Elder spray
This kills aphids, small caterpillars and is useful as a fungicide for mildew and blackspot on roses. The toxic agent is hydro-cyanic acid, so in preparing the spray use an old saucepan.

Gather 450g (1 lb) leaves and young stems of elder prefer-ably in spring when the sap is rising. Place in the saucepan and add 3.3 litres (6pt) water. Boil for half an hour, topping up as necessary. Strain through old tights and use the liquid cold and undiluted. It will keep for three months if bottled tightly while still hot.

Twigs of elder, cut in the spring and placed at intervals, inverted V-wise, over early turnip rows, are said to ward off attack by flea beetles.

Rhubarb spray
The oxalic acid in rhubarb leaves is a safe control agent for aphids, particularly those on roses. Cut 450g (llb) rhubarb leaves, place in an old saucepan with 1.1 litres (2pt) water and boil for half an hour, topping up as necessary. When cool, add ldsp soap flakes dissolved in 275ml (l/2pt) warm water. This acts as the wetting agent when added to the strained rhubarb liquid. Stir the mixture thoroughly and use undiluted as a spray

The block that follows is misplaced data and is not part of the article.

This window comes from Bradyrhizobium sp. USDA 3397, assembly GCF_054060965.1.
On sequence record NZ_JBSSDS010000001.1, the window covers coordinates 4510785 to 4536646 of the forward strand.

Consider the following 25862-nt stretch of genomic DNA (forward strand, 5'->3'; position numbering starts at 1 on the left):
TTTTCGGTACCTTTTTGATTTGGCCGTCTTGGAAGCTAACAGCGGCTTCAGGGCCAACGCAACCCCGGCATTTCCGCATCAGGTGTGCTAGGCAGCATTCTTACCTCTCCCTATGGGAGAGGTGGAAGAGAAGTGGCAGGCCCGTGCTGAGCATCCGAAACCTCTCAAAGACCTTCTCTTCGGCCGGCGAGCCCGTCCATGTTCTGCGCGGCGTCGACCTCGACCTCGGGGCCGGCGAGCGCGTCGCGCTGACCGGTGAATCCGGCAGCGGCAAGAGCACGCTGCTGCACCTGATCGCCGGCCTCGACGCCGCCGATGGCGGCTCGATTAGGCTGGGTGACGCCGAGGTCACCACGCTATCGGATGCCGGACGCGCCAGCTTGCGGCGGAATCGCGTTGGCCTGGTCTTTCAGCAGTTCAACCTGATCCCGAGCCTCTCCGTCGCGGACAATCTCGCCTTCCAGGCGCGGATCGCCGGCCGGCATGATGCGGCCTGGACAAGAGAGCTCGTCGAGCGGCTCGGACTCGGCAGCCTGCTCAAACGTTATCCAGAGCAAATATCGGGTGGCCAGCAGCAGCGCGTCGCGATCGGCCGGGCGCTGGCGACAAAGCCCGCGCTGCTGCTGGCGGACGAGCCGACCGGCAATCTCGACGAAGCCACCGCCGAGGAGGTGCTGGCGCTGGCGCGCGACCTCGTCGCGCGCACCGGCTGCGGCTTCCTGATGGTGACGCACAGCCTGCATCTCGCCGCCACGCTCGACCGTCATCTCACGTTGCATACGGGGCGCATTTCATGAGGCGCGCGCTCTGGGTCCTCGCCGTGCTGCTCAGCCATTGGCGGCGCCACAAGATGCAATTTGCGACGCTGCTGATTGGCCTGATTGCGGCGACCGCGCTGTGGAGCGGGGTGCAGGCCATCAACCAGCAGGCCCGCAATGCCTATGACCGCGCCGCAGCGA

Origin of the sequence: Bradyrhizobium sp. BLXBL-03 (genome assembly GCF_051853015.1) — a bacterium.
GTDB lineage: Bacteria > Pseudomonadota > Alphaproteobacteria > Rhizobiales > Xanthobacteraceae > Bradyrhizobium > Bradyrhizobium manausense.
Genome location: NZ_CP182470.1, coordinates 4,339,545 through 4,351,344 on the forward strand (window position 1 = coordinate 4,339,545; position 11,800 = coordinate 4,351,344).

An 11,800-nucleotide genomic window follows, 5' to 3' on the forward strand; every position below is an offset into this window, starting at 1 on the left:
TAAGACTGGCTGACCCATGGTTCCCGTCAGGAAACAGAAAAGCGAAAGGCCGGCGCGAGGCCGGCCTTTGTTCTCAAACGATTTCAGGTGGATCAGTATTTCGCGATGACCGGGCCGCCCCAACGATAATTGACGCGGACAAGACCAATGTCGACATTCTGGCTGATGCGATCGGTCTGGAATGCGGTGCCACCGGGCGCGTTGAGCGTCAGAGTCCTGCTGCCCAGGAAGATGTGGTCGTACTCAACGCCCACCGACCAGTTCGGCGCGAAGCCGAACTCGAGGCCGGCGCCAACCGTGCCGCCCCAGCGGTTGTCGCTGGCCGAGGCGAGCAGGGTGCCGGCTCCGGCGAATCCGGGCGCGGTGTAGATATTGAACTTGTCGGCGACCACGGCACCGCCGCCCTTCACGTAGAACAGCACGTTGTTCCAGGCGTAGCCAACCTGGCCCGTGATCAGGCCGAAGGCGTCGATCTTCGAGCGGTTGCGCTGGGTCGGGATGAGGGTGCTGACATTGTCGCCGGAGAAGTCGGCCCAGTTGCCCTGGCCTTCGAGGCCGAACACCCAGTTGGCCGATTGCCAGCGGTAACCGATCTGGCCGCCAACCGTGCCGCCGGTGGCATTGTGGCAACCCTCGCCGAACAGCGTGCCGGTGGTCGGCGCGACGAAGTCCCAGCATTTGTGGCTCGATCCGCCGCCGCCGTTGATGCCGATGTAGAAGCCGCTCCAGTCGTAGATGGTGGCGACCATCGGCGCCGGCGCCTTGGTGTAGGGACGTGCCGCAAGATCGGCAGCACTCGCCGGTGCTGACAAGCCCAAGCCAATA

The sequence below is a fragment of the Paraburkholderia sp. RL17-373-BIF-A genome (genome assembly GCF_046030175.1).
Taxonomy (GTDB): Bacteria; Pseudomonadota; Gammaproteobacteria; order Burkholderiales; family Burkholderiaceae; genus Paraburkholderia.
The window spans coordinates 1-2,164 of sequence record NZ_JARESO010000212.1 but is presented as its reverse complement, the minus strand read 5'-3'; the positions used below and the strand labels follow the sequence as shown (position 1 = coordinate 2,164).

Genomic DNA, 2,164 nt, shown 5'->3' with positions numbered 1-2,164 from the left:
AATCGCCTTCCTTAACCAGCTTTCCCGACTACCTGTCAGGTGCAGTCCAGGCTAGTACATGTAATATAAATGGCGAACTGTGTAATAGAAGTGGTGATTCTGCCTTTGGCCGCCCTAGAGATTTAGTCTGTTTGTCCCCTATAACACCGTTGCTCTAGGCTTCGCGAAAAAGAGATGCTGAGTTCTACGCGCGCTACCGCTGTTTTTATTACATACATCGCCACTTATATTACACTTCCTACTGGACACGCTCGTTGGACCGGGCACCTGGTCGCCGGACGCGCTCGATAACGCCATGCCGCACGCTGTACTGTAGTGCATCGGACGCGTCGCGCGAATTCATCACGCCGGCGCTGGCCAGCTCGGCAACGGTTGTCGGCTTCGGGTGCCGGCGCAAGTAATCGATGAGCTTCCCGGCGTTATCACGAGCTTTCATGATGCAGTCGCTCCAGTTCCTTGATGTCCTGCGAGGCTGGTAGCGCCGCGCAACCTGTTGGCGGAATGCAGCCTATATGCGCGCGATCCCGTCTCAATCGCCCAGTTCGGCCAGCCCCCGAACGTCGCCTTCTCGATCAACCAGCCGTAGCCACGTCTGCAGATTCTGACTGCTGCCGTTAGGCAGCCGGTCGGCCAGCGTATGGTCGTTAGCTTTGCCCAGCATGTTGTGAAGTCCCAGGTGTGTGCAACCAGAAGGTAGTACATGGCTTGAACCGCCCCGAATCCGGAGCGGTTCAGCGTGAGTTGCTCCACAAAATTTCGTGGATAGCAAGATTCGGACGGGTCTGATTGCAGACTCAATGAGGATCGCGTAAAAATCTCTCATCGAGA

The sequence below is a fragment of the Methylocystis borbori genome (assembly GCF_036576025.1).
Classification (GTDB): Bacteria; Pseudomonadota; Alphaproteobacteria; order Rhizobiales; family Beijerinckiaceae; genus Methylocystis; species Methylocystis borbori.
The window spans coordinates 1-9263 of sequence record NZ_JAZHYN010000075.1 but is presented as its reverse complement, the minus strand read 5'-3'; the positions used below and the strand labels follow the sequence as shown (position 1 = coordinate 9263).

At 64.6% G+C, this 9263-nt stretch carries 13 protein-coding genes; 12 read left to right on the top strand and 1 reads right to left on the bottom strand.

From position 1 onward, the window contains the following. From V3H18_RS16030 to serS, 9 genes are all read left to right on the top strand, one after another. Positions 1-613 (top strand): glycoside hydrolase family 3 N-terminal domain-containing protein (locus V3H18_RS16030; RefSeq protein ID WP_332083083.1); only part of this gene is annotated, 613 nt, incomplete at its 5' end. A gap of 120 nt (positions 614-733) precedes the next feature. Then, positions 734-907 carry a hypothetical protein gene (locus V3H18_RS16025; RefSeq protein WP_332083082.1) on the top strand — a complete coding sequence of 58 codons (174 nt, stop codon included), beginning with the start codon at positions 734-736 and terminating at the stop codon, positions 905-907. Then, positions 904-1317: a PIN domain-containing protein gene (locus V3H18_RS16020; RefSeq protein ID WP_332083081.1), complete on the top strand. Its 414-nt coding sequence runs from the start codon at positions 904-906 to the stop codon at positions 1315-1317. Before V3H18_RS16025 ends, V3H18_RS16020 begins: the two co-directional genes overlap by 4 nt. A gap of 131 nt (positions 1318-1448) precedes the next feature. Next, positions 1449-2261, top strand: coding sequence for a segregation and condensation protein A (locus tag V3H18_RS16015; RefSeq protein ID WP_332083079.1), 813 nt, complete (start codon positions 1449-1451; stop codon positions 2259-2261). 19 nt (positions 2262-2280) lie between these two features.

Deep South Coastal, TX(Zone 10a)

I've used the garlic spray. It killed several plants, especially peas. It wasn't effective on mildew either.

Saint Petersburg, FL

Thank you all for your very kind help.

I am encouraged because I use coconut oil, neem oil (I didn't know there was a difference, so thank you, Pharmermn) and I have seaweed.

This is GREAT information! I appreciated all the knowledge you shared, Pharmermn, and the time you gave typing it!

Charlotte, NC(Zone 7b)